Here Comes Ol’ Irony Again

Well it has been an interesting 19 hours or so. Right after my watch took over at 6pm yesterday, we cleared the Lofoten Islands and jumped headlong into a bunch of wind. Coming off the starboard bow, we were getting anywhere from 20 to 32 knots of apparent wind — and Polar Bear was loving it.

Our guests, well, they were a different story. Joining me on watch were a couple: Jarl and Camilla. Jarl is a big guy, about my height and a wee bit chunky. He seems eager and excited about the adventure he’s embarked upon, but also appears to be a bit of, well, a nerd. Camilla is a cute young lady, with freckles and bright eyes and a eagerness to engage in debate on any topic.

When we started the watch — right after we had cooked and served the chicken-curry dinner — Jarl took over the helm while I sat beside the cockpit on the port side. He toiled along for an hour with a big smile on his face. When he stood down, he moved to the starboad side and Camilla took over. Jarl sneezed loudly, at which point Boogie appeared, wide-eyed, in the companionway hatch. He pointed at Jarl and then pointed to my side of the boat — the downwind side. I asked Jarl, “Are you gonna be sick? Come down here to this side, OK?” Jarl did, and proceeded to spend the next two hours puking the curry and all the rest of his guts out while I dangled a bucket overboard and washed off the detritus.

And Jarl was not alone. Everyone else among the climbers was either white-faced in the cockpit, down below curled up on their bunks or puking into a bucket or the head.

Which is a shame because the sailing was great. Bumpy? Sure. And we were sailing tight to the wind which meant the boat was heeled over at 45 degrees or so and bucking over the waves like a bronco. Camilla, to her credit, soldiered on gamely, keeping us mostly on course and smiling at the same time she was concerned with her husband’s well-being.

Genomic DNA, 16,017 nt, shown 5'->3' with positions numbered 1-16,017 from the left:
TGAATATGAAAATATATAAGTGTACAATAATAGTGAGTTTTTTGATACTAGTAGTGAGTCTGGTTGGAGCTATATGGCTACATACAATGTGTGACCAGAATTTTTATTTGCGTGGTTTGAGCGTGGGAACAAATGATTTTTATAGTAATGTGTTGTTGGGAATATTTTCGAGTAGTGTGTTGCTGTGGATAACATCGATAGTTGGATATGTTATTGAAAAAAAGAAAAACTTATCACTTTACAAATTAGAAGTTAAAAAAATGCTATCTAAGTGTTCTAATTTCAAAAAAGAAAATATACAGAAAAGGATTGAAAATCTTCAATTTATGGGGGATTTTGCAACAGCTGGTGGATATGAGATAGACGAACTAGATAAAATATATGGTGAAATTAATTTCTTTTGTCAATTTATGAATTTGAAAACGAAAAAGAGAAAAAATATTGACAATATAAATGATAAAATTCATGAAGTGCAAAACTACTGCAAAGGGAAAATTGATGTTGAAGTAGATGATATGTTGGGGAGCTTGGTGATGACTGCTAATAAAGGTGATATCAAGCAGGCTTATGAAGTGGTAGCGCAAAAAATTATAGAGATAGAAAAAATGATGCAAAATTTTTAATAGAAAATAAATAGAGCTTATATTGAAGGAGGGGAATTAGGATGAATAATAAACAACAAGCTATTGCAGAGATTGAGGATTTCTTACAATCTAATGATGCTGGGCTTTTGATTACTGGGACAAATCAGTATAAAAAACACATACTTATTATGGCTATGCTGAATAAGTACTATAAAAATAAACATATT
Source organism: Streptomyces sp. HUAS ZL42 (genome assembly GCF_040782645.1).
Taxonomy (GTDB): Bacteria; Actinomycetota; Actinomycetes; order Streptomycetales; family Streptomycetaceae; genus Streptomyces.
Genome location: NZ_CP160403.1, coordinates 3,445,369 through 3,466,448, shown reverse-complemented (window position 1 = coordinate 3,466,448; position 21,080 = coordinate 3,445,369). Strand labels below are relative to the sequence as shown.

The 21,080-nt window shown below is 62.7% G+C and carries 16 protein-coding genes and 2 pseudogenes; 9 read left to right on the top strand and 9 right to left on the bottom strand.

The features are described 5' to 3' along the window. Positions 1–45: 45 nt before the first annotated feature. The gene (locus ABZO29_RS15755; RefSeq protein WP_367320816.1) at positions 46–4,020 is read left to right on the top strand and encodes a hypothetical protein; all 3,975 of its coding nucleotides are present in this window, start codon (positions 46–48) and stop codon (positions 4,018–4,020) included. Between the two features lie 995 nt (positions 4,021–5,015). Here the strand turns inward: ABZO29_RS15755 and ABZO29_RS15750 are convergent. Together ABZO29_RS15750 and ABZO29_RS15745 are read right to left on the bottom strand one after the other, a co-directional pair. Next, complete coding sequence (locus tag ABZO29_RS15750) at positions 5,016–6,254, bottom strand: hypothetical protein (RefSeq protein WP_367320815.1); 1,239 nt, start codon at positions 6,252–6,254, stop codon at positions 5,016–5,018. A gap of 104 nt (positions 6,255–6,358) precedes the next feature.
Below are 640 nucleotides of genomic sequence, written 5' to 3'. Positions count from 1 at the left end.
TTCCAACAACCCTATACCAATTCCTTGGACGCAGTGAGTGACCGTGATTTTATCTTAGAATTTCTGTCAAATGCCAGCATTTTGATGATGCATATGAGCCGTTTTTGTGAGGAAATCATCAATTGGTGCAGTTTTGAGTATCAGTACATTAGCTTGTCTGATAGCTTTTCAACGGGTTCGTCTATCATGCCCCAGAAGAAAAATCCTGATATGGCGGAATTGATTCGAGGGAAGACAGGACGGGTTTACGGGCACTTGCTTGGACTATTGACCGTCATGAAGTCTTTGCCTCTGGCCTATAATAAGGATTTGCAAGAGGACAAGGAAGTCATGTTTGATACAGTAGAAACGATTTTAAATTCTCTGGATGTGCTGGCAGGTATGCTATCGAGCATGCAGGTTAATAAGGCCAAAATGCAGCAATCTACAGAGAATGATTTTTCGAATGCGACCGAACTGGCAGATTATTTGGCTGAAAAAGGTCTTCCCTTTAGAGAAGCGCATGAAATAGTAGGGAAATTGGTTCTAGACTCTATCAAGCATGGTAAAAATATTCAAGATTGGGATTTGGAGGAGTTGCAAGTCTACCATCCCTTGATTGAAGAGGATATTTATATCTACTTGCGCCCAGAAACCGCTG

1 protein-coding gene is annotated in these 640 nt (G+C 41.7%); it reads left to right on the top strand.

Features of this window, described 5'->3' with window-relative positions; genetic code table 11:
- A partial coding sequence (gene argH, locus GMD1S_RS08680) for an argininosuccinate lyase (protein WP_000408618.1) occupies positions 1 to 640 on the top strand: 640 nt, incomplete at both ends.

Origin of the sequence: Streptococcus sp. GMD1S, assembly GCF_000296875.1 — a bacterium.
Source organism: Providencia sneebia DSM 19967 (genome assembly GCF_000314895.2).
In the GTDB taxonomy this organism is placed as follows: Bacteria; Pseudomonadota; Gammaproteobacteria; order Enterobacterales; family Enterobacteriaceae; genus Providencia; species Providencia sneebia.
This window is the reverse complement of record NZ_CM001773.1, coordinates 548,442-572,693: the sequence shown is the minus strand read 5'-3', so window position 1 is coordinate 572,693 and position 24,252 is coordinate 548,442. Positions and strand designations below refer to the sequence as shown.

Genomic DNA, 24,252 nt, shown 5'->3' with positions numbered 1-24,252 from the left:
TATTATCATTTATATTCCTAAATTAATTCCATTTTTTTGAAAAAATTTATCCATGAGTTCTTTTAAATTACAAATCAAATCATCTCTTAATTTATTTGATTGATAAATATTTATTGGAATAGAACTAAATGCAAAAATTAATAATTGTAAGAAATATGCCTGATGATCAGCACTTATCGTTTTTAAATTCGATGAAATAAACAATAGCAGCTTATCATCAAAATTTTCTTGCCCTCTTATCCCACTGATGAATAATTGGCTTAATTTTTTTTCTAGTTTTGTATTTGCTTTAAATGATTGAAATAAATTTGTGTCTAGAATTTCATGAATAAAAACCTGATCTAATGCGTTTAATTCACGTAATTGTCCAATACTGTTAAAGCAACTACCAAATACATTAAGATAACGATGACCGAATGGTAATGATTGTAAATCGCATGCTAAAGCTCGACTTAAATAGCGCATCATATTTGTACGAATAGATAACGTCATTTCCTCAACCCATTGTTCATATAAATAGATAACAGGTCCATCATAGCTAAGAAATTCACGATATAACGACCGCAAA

Once our watch ended, she put Jarl to bed and I provided buckets to all the other cabins, just in case. And then I went to bed. When our next watch came up at 3am, Jarl couldn’t answer the call. Camilla and I alternated half-hour stints at the wheel for the three-hour watch, at which point we both went back to our bunks.

The other watches are keeping on and we’ve had wind ever since. We’ll go back on watch again in 25 minutes, at 2pm, and do a four-hour run. It’ll be interesting to see if Jarl is up for it since I learned during this morning’s three-hour watch that he’s the impetus for he and Camilla’s journey to Jan Mayen. He’s the one who’s into the north and winter scenes, and apparently fancies himself the rugged adventurer. Jarl is hoping to get a gig someday on Jan Mayen; he’s an engineer and hopes to get on at the meteorological or LORAN station there because he wants to live in a place on the edge, where nature still rules.

Camilla, on the other hand, hasn’t been south on a vacation since they met and her climbing experience is limited mostly to the indoor gyms in Oslo. She tags along so they stay together, and she’s even willing to live solo in Oslo should Jarl get his longed-for six-month tour of duty on Jan Mayen.

Time to go wake them up, see who answers the bell. As an old Doonesbury cartoon once put it, “Bravo for life’s little ironies.”

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